Felton and the others were on him before the marshals could move, but all avoided the capsized Bugatti, and after a pause, the driver slid out of his car and stood up. Red flags brought the race to a halt, though several drivers took a long time to notice, and with five laps run, Sir John was declared the winner for the fourth time — with Morris second and Felton third. Quite an achievement for an inverted Bugatti. And Morris, although removed by ambulance, was fit enough to fly off to Spain the next day. However, he subsequently generously relinquished his second place to Felton.

After this excitement, John Brydon’s 4.3-litre Alvis ran off with a five-lapper, before the pre-war racers reassembled for the 10-lap John Scott race for pre-war racing cars. The grid positions told the story: Bill Morris (ERA R12B) and Roger Sweet (MG KN) were determined to do battle, and so they did, narrowly leading Venables-Llewelyn’s ERA most of the way. Sweet lost his lead to Morris, and on the last lap was passed by Sir John, with the Felton Alfa not quite in touch. Further back, an interesting car returned to the track in the hands of Gregor Fisken: the handsome Alvis Charnock Special with a 4.3-litre block in a Speed 20 chassis.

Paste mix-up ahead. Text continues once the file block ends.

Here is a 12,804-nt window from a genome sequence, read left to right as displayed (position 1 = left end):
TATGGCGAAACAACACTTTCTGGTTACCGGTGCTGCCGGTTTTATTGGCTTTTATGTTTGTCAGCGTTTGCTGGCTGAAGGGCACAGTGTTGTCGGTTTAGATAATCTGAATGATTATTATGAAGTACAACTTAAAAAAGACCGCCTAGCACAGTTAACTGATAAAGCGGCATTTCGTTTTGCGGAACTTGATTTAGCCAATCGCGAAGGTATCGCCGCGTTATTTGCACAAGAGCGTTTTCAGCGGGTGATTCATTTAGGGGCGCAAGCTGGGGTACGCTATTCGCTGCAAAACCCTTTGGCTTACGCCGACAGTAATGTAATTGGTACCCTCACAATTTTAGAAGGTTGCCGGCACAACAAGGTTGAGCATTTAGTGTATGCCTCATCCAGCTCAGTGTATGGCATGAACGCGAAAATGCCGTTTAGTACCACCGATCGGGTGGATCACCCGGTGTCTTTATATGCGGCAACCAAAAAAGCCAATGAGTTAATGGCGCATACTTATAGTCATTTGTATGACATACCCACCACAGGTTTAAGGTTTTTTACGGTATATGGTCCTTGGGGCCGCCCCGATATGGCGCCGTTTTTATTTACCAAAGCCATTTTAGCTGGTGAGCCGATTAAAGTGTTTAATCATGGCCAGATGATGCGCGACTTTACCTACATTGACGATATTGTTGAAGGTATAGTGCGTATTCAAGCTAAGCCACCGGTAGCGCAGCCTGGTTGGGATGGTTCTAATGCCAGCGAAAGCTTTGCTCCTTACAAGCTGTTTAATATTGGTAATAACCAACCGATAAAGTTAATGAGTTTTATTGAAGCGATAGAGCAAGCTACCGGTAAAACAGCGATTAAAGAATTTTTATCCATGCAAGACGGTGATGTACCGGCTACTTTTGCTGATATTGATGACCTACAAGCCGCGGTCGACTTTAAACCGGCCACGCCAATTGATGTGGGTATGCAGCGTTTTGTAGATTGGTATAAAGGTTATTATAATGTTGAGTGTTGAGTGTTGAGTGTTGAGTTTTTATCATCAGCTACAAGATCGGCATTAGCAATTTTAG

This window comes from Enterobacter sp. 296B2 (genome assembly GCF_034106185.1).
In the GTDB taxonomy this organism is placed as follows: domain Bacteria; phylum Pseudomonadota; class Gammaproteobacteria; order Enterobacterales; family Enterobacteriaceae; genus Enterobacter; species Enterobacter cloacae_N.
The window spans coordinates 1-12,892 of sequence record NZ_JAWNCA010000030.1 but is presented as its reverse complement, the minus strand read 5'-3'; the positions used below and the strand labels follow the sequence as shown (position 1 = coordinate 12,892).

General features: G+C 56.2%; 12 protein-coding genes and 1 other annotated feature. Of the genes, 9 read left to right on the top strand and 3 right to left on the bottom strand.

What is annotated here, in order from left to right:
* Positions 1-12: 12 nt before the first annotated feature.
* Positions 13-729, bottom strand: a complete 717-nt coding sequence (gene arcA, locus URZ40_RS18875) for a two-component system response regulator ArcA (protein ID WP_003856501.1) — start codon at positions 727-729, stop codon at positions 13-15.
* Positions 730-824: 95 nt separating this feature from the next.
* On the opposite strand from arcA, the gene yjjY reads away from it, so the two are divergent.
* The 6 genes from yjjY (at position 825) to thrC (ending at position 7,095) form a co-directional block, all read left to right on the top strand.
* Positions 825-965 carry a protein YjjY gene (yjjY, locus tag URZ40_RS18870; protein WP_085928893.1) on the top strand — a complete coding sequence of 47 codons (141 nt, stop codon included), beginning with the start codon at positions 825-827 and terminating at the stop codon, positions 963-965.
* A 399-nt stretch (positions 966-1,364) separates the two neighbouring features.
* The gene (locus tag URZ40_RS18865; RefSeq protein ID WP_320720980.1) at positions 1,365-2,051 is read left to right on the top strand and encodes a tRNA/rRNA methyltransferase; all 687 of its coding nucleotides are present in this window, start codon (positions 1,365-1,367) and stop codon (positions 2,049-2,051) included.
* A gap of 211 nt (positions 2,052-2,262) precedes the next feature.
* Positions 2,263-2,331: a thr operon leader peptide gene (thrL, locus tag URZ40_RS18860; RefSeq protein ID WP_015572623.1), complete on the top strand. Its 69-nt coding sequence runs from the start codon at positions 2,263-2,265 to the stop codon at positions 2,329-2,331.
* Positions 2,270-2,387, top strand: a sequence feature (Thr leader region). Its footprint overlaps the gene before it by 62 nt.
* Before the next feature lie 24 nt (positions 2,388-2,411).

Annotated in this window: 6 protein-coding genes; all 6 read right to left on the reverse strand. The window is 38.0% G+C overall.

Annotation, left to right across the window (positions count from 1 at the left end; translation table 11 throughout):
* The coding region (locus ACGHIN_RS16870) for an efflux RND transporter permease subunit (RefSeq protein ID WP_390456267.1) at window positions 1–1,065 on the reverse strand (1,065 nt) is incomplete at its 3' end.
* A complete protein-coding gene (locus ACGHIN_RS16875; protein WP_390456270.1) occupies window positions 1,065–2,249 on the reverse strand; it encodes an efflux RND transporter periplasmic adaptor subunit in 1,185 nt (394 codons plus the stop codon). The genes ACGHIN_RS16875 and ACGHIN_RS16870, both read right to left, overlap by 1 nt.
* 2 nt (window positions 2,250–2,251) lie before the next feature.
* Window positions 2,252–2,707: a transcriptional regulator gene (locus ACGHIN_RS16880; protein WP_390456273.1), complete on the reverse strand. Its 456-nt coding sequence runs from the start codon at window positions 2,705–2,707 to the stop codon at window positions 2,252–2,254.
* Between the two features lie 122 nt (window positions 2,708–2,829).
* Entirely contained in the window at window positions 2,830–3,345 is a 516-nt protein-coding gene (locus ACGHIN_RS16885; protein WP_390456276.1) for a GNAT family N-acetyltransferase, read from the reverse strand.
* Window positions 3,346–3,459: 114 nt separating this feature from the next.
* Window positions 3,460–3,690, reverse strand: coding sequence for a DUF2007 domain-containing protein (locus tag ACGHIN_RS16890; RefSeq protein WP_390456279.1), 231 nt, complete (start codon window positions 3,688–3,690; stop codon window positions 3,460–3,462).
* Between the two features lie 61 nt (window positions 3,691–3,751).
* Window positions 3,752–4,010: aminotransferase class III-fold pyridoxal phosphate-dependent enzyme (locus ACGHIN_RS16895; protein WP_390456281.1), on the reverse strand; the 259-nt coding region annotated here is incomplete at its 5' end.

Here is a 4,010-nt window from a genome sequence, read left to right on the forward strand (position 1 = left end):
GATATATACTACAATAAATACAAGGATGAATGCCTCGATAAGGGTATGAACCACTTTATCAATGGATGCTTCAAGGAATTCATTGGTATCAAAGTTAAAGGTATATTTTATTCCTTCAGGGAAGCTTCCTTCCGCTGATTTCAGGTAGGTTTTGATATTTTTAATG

Despite some post-vintage entries, the turn-out for the Melville & Geoghegan Trophy and scratch race was disappointing, but was made up for by the spectacular antics of Harris’ Lagonda Rapide Special, the 41/2-litre round-tailed racer sliding from lock to lock through the Mountain. It was not enough, though, to pull in Hugh Conway, who carried off the Melville Cup in his T35T.

Sparrowhawk’s 1937 Alvis collared yet another win over five laps scratch, which saw Ted Dunn (Riley) score a photo-finish second over John Seber’s Wolseley, while it was the turn of Martin Morris’ second son Miles to drive the ERA in the final handicap, another Alvis victory for Wickham’s 12/50. It was a contented crowd which filed out of the circuit after some gripping racing; it was just a pity that the morrow’s bikers could not have waited until there was some room in the paddock before flooding in and jamming the gates, thereby trapping the VSCC competitors. GC

Related articles

Related products